FT-101E Intermittent Audio level/S-Meter level

Discussion in '"Boat Anchor" & Classic Equipment' started by KB3GWQ, Jun 26, 2018.

ad: L-HROutlet
ad: l-rl
ad: MessiPaoloni-1
ad: K5AB-Elect-1
ad: Left-3
ad: Left-2
ad: Subscribe
ad: L-MFJ
  1. HAMHOCK75

    HAMHOCK75 QRZ Member

    HS0ZED, you may be right that the PB1547 calibrator could produce 25/100 KHz harmonics at about the same level.

    This is PB1314A calibrator. Notice how the 100KHz is coupled to the buffer Q3 via C7, but the 25 KHz goes directly to pin 16 via C8 and does not get amplified by the buffer.

    [​IMG]

    Here is PB1547. The 100 KHz output at pin 5 of the 34024 divider is coupled directly to pin 16 via C23, but the 25 KHz output on pin 3 is amplified by Q5 then added to the 100 KHz output on pin 16. In the 25 KHz position the 25 KHz amplified signal is being added to the existing 100 KHz signal via C25 ( 7 pF ) which at 14 MHz represents about 1.6K impedance. Since the calibrator signal on pin 16 sees the antenna impedance which is normally pretty low compared to 1.6K, it would seem there would be little loading effect caused by Q5. In other words, you are seeing the same 100 KHz in either the 25 or 100 KHz calibrator position. Normally there might be cancellation of the two signals at the same frequency should one be out of phase but in this case, it does not happen because the two are synchronous being from the same divider and the frequency is not so high for enough phase shift to occur.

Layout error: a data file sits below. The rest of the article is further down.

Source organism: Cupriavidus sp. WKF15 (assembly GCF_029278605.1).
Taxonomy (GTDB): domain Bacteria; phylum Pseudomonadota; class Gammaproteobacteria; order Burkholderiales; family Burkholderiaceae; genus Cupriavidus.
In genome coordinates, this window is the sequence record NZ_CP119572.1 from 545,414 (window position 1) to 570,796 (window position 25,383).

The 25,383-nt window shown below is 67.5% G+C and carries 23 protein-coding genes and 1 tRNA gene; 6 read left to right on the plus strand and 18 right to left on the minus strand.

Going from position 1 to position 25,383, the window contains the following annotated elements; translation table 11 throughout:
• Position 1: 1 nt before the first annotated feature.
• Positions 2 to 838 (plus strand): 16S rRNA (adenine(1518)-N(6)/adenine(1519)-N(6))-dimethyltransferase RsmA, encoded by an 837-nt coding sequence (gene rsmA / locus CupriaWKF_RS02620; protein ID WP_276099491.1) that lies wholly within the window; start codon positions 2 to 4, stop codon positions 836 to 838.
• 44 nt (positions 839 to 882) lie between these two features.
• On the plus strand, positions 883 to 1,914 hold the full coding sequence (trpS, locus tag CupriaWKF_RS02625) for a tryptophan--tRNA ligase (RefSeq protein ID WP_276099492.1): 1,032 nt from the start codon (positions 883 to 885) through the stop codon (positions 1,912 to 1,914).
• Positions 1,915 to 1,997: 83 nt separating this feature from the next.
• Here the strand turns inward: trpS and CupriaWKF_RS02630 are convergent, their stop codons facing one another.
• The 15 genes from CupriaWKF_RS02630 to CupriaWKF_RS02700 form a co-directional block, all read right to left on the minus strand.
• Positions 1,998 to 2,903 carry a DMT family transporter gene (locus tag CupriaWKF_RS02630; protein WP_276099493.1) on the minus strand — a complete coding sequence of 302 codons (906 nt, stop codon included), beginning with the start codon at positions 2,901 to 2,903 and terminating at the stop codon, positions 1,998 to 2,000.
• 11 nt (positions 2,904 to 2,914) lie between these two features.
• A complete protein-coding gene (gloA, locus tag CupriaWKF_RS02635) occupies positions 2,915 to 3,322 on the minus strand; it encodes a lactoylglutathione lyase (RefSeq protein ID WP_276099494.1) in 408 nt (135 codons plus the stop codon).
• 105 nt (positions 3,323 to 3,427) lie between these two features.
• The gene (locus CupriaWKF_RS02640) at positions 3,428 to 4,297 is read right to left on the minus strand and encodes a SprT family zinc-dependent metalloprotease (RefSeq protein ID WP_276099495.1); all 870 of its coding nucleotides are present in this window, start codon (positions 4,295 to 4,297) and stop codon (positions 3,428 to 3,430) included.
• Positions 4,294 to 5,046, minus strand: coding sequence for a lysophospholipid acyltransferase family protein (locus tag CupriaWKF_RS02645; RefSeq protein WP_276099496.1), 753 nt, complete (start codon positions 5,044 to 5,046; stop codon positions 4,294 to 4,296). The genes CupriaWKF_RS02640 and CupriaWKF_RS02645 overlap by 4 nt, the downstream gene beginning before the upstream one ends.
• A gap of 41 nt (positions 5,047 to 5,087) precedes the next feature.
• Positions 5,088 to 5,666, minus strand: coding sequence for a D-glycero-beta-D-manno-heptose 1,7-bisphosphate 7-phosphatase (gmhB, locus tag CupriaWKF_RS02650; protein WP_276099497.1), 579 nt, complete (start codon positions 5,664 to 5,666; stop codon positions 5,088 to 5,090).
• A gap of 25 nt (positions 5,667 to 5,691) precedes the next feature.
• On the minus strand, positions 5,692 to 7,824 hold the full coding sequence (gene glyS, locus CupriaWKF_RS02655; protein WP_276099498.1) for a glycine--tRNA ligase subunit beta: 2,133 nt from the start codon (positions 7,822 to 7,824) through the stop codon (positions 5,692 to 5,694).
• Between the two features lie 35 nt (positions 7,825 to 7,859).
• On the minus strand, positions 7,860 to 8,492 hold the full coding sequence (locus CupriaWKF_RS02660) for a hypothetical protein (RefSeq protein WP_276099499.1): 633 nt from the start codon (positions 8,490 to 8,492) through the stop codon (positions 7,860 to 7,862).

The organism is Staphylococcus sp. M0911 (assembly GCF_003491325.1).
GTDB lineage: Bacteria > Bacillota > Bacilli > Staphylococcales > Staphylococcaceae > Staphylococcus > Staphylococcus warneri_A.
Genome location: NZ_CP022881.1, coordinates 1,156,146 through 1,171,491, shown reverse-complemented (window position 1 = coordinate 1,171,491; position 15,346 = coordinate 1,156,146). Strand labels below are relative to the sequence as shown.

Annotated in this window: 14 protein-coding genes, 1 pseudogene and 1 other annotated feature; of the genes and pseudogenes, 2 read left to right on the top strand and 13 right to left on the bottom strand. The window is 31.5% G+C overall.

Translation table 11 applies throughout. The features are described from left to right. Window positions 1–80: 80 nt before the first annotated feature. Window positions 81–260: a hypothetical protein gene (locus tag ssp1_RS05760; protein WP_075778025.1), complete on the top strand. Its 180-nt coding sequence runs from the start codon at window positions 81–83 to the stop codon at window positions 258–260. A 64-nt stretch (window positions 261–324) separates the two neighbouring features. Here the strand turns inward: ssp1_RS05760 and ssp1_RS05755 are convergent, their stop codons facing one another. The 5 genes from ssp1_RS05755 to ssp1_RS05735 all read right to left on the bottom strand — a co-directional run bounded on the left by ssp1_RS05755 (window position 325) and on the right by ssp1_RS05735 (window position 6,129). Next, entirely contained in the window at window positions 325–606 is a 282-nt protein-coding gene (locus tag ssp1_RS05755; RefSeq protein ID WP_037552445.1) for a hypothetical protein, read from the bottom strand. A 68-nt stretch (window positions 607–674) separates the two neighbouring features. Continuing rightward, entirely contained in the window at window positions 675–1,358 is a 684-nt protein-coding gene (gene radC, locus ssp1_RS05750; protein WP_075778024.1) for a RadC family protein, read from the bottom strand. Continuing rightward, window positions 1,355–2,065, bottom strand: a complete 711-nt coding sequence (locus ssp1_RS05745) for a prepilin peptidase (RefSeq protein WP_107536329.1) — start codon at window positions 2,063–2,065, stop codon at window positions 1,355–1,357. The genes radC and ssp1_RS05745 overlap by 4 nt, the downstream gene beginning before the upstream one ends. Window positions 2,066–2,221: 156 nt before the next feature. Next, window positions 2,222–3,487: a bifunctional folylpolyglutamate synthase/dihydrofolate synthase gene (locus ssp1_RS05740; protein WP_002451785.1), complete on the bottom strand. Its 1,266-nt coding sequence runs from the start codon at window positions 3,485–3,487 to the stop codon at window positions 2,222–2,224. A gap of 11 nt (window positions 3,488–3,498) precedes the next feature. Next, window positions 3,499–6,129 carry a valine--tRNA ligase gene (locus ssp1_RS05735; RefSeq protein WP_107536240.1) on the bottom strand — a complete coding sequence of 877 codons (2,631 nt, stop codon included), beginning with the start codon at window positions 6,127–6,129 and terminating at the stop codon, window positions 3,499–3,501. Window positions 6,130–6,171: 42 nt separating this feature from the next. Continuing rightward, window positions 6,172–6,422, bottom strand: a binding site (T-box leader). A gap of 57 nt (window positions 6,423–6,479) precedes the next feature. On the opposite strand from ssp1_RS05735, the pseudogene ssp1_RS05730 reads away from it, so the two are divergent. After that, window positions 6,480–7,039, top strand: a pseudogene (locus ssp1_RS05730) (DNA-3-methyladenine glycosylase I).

[​IMG]

    Here is the pin out of the Fairchild 34024. Is has simultaneous 25 and 100 KHz outputs.

    [​IMG]
     
    Last edited: Jul 21, 2018
  2. HS0ZED

    HS0ZED Ham Member QRZ Page

    Thank you for that very interesting description. I must confess I had not resolved the signals to that level, nor indeed studied the specifics of the divider IC and buffer.